Thursday, February 16, 2012

Thank you, Rev. Coates!

Following is a letter from PFLAG National Board Member Rev. Gilbert Caldwell. Rev. Caldwell is a retired United Methodist Pastor, who also served on the staff of the United Methodist Commission on Religion and Race based in the Methodist Building on Capitol Hill.

 I write to congratulate and thank Rev. Delman Coates. While there is a 40 year difference in age between us, as African-American pastors, we have walked a different path but arrived at the same view on marriage equality for LGBT Marylanders and same-sex couples.

For me, the path began as an active foot soldier alongside Dr. King.  

The justice journey of LGBT people and same-sex couples is certainly very different from the Civil Rights Movement, but there are similarities in the use of faith, religion and scripture to justify discrimination, as well as the desire to seek constitutional support for justice and equality for LGBT people. One of the challenges we have in the church is enabling people to discover and affirm their God-given dignity. Rev. Coates has done that for the many gay people in the black community with his decision to no longer be silent on the issue of marriage equality for LGBT people. I imagine the decision to speak out did not come lightly and quickly for the reverend.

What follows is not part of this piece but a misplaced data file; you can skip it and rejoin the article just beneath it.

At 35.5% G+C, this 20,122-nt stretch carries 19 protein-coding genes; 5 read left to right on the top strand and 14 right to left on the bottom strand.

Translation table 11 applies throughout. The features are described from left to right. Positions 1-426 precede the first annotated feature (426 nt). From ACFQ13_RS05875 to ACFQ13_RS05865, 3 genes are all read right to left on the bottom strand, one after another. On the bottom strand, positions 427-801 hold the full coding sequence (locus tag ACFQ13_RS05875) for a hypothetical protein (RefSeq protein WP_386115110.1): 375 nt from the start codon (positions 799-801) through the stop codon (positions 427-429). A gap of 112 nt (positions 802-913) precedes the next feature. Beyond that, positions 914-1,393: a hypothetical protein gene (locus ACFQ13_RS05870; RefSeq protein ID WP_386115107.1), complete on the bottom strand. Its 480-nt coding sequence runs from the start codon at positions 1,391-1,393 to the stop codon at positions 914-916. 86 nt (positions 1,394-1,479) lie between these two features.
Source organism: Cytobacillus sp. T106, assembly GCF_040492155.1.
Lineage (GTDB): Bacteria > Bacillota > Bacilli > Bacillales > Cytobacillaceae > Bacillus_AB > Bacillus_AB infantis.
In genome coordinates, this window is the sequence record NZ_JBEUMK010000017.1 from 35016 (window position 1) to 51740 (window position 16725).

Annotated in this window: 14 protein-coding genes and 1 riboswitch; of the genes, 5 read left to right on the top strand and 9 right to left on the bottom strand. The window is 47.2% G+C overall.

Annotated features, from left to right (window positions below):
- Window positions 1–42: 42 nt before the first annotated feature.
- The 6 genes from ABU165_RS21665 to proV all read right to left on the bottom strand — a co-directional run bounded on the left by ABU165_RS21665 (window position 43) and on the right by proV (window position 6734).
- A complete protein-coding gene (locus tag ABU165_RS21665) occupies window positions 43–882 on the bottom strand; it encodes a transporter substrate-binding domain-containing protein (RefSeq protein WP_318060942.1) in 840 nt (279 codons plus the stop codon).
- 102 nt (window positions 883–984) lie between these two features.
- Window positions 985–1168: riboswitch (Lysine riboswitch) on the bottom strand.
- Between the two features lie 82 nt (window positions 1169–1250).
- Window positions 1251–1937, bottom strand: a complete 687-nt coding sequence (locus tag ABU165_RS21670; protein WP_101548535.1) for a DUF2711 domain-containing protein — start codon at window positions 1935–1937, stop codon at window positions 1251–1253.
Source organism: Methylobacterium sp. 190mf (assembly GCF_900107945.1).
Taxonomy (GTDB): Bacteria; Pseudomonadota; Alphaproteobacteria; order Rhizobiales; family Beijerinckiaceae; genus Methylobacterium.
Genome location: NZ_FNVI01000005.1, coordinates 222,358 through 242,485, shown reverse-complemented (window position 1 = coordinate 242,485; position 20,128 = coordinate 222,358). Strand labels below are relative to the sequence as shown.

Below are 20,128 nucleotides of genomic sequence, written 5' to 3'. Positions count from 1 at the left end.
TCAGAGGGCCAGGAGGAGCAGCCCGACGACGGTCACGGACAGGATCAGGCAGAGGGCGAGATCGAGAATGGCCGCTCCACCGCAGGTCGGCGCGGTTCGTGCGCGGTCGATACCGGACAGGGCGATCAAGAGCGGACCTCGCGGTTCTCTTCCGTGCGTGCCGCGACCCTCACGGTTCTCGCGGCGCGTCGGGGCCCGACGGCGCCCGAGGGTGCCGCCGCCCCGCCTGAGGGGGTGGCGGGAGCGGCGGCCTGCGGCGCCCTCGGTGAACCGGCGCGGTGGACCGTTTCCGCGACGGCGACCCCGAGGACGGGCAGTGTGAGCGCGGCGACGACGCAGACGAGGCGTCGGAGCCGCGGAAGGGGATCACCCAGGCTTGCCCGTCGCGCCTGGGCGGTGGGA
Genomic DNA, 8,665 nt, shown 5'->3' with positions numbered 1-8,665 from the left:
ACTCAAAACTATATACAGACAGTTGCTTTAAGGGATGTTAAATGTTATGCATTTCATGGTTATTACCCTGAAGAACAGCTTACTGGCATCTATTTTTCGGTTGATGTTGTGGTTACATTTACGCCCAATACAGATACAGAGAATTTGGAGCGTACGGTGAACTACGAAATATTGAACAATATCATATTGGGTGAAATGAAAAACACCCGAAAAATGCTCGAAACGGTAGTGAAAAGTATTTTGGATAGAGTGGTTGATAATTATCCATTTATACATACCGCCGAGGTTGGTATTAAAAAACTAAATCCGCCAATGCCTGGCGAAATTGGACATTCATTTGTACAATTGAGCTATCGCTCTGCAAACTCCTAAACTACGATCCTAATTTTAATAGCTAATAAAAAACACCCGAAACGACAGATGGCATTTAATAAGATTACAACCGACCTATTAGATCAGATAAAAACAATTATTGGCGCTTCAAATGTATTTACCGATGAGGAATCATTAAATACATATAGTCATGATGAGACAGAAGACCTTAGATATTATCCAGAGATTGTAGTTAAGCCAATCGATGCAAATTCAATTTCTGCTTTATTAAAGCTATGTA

Early in my own ministry, I was influenced by the writings and civil rights advocacy of Malcolm Boyd, a white Episcopalian clergyman. When he declared himself gay within his denomination, I found myself wondering, "Must I deny the positive impact his writings have had on my ministry because of his sexual orientation? Must I suppress my appreciation for his civil rights activism as a white clergyman because he is gay?” In time, logic, rationality, and my Christian faith enabled me to continue appreciating his gifts and, as a result, I became a straight ally and advocate of the rights of LGBT persons.  

Thank you again to Rev. Coates! I only hope that more of our pastoral colleagues will walk this path and join us in speaking out on behalf of our LGBT brothers and sisters in the black community.

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